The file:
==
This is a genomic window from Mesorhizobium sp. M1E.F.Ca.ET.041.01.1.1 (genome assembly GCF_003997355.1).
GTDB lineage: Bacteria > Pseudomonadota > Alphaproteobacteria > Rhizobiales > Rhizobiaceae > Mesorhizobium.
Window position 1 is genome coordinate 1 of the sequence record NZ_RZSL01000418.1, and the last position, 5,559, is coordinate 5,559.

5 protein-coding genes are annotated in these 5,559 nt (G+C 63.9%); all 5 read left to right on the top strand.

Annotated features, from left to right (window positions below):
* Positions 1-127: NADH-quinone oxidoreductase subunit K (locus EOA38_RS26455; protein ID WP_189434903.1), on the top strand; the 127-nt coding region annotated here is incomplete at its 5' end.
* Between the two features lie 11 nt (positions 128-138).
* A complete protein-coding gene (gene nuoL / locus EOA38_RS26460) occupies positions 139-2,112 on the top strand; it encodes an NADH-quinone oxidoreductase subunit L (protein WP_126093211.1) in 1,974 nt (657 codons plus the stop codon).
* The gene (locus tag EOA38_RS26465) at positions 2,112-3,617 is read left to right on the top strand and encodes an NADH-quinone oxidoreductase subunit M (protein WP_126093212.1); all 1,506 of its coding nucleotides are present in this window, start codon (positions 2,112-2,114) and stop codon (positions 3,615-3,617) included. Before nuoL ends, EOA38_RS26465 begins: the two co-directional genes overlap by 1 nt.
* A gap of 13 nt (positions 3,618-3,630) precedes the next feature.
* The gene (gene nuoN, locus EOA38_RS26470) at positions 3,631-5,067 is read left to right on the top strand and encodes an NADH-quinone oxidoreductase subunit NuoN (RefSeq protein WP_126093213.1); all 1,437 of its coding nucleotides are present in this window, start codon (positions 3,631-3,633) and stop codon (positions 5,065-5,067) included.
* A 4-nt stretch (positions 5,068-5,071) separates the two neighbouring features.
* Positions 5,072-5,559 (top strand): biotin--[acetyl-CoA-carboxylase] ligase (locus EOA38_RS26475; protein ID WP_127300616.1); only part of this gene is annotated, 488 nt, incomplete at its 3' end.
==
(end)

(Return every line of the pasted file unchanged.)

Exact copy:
This is a genomic window from Mesorhizobium sp. M1E.F.Ca.ET.041.01.1.1 (genome assembly GCF_003997355.1).
GTDB lineage: Bacteria > Pseudomonadota > Alphaproteobacteria > Rhizobiales > Rhizobiaceae > Mesorhizobium.
Window position 1 is genome coordinate 1 of the sequence record NZ_RZSL01000418.1, and the last position, 5,559, is coordinate 5,559.

5 protein-coding genes are annotated in these 5,559 nt (G+C 63.9%); all 5 read left to right on the top strand.

Annotated features, from left to right (window positions below):
* Positions 1-127: NADH-quinone oxidoreductase subunit K (locus EOA38_RS26455; protein ID WP_189434903.1), on the top strand; the 127-nt coding region annotated here is incomplete at its 5' end.
* Between the two features lie 11 nt (positions 128-138).
* A complete protein-coding gene (gene nuoL / locus EOA38_RS26460) occupies positions 139-2,112 on the top strand; it encodes an NADH-quinone oxidoreductase subunit L (protein WP_126093211.1) in 1,974 nt (657 codons plus the stop codon).
* The gene (locus tag EOA38_RS26465) at positions 2,112-3,617 is read left to right on the top strand and encodes an NADH-quinone oxidoreductase subunit M (protein WP_126093212.1); all 1,506 of its coding nucleotides are present in this window, start codon (positions 2,112-2,114) and stop codon (positions 3,615-3,617) included. Before nuoL ends, EOA38_RS26465 begins: the two co-directional genes overlap by 1 nt.
* A gap of 13 nt (positions 3,618-3,630) precedes the next feature.
* The gene (gene nuoN, locus EOA38_RS26470) at positions 3,631-5,067 is read left to right on the top strand and encodes an NADH-quinone oxidoreductase subunit NuoN (RefSeq protein WP_126093213.1); all 1,437 of its coding nucleotides are present in this window, start codon (positions 3,631-3,633) and stop codon (positions 5,065-5,067) included.
* A 4-nt stretch (positions 5,068-5,071) separates the two neighbouring features.
* Positions 5,072-5,559 (top strand): biotin--[acetyl-CoA-carboxylase] ligase (locus EOA38_RS26475; protein ID WP_127300616.1); only part of this gene is annotated, 488 nt, incomplete at its 3' end.